Spamdex - Spam Archive

Report spam

Send in your spam and get the offenders listed

Create a rule in outlook or simply forward the spam you receive to

Also in

Baby Spice Inspired My Shoe Collection

View on the web

Facebook Twitter Instagram
An Ode to the Platform Shoe

As a child of the ‘90s, my first real interaction with platform shoes arrived in the same grrrl power pop package as my first real interaction with feminism: The Spice Girls. Largely the demure one of my friend group (this is a cute way of saying “terrified of the world”), I flocked to Baby Spice, the girl group chanteuse I deemed most inoffensive — everybody loves babies, or, at the very least, pretends to love babies.

Baby Spice — my dear, blonde Emma Bunton — rocked platform sneakers with almost every short-skirted ensemble. The others did, too, but not like Emma — they were her calling card. I respected her allegiance to pastel pink, pigtails, and demolishing the patriarchy, but beyond that, I wanted her shoes. I thought they gave her a certain agency that stopped her from being fully infantilized. There was (and remains) a certain danger and sense of maturity in the height of them. For that very reason, I owned a single pair of 1” arched single-strap platform sandals, the only pair my mom would allow. I loved having something so sincerely on-trend at the time, but I also loved the commanding feeling that came along with being slightly off the ground. Back then, I thought it was because I was mirroring Baby Spice and could one day share in her strength. Retrospectively, it was probably something as simple as feeling more authoritative in my additional inch of mass. It’s a peculiar sensation I continue to love — platform shoes have remained a staple in my wardrobe ever since.

Insert alt text here

When I abandoned all colors in adolescence because I read a poetry book once and My Chemical Romance was in vogue, the platform shoe made yet another appearance: as creepers in Hot Topics across America. These felt especially edgy: Only a certain type of person would invest in creepers, and they became an alternative identity marker —the It item for my mall goth brethren. Those experimenting with emo music and eyeliner would rarely leap directly to the platform shoe; they’d begin their flirtation (let’s be real, their poseur-dom) with skull iconography on T-shirts and wristbands. Creepers were for us, a dedicated few who could name a handful of bands on the Epitaph Records roster but also had parents who wouldn’t allow us to dye our hair an unnatural shade. My creepers allowed me to fit in a space for outsiders. Here, extra height meant inclusivity with the weirdos.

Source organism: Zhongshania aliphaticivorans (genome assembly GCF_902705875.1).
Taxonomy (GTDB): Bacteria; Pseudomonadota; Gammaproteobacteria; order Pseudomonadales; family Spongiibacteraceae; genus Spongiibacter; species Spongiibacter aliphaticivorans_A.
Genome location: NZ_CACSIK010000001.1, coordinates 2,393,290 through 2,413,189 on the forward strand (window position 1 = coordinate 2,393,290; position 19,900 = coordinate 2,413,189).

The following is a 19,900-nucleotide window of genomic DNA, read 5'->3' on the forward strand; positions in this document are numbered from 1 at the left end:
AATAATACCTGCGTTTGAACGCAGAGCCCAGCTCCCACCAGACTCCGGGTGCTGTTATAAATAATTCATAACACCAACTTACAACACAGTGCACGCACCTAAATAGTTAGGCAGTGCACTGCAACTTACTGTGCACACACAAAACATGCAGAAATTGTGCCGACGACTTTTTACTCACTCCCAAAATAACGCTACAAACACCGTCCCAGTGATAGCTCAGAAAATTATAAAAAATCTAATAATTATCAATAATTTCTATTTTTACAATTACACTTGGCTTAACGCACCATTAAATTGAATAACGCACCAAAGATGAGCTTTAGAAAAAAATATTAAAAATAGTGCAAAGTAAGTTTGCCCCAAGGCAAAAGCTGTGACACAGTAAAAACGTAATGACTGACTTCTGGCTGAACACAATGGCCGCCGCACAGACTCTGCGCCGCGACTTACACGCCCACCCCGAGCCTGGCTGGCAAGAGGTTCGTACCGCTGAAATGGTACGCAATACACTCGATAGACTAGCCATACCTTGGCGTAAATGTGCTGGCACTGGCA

In the modern era, creepers and creeper-inspired shoes can be found on runways, on Rihanna, on teen stars who’ve perhaps never listened to Hawthorne Heights in earnest, and that’s cool, too. There’s real freedom in feeling a little edgy every now and again. I’ve yet to be reacquainted with my first particular platforms, the probably-Steve Madden sandals I first owned, but I’d wager that hip, young people brands are all up on that revivalism — justifiably so.  

Now I wear various platform shoes regularly, albeit in a more adult fashion: I’m a big fan of these Dr. Marten platform Chelsea boots, and on warmer days, these ankle strap platform sandals (I pair them with socks, a schoolgirl-chic look I ripped from teens in Harajuku. I aspire to those levels of Tokyo cool.) The attraction to platform shoes seems simple enough: They operate as an alternative to your classic high heel. They’re easier to walk in, they define your calves in a similar way, and perhaps most importantly, they promote the same confidence that comes with being taller. I’m 5’4”, an average height for an American woman, and I’ve never felt insecure about being considered too short. My physical relationship with platforms is a bit more conceptual: The shoes give me a sensation of being a little bit removed from the earth, and for that reason, I feel hyper-aware of my surroundings while wearing them. Being further from the ground makes you consider the ground more. It could operate as a metaphor for egoism or something, but mostly that in wearing platform shoes, you’re making a decision. There’s a balancing act involved.

In 2017, my various platformed footwear sits in the forefront of my closet, obscuring more sensible shoes in the back. They occupy that space even when I opt to wear something more athletic because I find comfort in them: an odd staple, but an expressive and weird one. I don’t see them going anywhere anytime soon. Maria Sherman, contributing writer

Deal of the Day

The Outnet is having a really good Tibi sale today with up to 70% off three pages’ worth of merchandise. This strapless white poplin dress is $250 (from $650), this black plissé-satin midi dress is $223 (from $495), and these belted silk crepe culottes are $238.

Insert alt text here
In the News
Jenna Lyons Left J.Crew. Now 250 Jobs Are Gone.

In the not-so-distant past, it was a retail darling. But after consecutive years of slumping sales, today’s J.Crew is struggling to keep shoppers interested. Longtime creative director Jenna Lyons, the champion of an aesthetic the brand decided is no longer working for it, exited the company earlier this month, and today, J.Crew announced a significant casualty of its ongoing financial challenges: the elimination of 250 jobs.